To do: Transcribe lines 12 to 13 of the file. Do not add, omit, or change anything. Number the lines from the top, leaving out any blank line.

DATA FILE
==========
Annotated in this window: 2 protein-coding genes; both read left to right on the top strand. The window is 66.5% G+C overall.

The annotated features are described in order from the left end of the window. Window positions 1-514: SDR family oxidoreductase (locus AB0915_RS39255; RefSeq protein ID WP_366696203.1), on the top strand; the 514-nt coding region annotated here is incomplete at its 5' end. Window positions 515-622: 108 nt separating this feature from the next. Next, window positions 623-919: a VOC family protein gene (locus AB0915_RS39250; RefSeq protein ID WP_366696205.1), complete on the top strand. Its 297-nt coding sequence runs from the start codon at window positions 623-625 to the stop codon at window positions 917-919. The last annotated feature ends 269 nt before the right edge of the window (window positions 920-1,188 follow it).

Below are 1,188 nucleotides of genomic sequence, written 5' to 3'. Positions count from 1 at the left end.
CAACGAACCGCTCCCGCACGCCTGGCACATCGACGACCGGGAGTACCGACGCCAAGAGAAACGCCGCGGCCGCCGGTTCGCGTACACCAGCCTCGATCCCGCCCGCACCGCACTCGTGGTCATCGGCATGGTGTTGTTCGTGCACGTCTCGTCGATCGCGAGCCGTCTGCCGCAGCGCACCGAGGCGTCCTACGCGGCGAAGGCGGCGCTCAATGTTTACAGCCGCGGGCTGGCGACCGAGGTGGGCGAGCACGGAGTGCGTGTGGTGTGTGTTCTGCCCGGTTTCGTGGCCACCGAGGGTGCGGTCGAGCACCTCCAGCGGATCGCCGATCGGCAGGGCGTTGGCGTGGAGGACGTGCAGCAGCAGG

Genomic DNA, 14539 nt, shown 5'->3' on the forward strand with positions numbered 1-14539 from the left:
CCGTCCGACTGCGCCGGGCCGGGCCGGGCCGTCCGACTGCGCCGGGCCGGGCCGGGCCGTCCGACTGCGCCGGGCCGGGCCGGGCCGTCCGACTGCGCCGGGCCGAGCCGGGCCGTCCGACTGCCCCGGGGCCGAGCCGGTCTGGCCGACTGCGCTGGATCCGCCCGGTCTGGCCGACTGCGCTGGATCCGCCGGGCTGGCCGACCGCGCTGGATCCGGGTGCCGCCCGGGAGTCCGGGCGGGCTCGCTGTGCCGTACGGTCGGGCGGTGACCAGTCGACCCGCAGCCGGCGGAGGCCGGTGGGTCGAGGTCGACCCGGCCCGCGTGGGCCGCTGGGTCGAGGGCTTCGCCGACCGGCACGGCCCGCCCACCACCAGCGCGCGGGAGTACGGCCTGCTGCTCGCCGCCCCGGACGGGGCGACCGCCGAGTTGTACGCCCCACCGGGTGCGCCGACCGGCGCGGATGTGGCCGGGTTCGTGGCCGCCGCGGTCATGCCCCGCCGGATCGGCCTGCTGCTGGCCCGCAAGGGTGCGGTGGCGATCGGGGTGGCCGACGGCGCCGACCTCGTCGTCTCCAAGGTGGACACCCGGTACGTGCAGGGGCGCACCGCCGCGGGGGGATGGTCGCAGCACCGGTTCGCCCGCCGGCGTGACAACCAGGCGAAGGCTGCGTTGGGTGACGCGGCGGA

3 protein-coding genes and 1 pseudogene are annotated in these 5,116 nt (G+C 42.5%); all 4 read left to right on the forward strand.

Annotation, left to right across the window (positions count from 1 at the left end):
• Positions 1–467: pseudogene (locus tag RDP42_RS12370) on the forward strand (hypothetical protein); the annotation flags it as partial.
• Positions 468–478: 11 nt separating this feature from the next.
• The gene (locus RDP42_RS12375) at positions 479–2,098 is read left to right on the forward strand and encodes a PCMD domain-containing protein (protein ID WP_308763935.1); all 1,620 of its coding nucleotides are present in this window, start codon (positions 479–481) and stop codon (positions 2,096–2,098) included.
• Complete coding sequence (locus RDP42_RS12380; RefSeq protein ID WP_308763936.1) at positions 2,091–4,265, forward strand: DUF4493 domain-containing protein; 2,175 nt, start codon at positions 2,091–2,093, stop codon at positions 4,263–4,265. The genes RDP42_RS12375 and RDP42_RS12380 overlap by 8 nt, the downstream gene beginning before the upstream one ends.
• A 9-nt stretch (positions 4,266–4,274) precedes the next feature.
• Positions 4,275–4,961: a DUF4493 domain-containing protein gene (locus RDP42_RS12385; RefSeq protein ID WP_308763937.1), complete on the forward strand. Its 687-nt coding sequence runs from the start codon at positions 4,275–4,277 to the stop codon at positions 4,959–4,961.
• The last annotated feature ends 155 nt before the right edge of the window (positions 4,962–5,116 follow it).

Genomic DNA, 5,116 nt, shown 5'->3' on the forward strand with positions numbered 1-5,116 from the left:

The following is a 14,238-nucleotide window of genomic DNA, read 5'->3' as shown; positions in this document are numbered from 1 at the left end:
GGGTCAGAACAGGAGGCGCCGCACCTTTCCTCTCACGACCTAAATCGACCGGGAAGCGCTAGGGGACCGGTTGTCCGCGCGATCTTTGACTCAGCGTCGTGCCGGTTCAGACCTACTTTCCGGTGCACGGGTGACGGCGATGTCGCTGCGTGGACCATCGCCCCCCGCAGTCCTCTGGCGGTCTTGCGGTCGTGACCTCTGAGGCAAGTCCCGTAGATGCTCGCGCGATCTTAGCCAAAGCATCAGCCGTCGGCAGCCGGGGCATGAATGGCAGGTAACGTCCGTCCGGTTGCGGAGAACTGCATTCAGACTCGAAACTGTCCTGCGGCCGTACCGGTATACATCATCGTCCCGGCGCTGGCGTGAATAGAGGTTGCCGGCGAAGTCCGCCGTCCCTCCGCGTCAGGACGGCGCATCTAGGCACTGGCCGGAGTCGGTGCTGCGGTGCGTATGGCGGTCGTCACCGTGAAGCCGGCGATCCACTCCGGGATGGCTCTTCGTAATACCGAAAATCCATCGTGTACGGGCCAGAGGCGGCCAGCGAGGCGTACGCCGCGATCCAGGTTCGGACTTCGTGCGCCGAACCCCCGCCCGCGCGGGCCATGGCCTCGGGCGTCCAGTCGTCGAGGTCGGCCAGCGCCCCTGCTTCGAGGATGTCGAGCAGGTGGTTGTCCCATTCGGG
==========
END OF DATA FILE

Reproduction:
• Complete coding sequence (locus RDP42_RS12380; RefSeq protein ID WP_308763936.1) at positions 2,091–4,265, forward strand: DUF4493 domain-containing protein; 2,175 nt, start codon at positions 2,091–2,093, stop codon at positions 4,263–4,265. The genes RDP42_RS12375 and RDP42_RS12380 overlap by 8 nt, the downstream gene beginning before the upstream one ends.
• A 9-nt stretch (positions 4,266–4,274) precedes the next feature.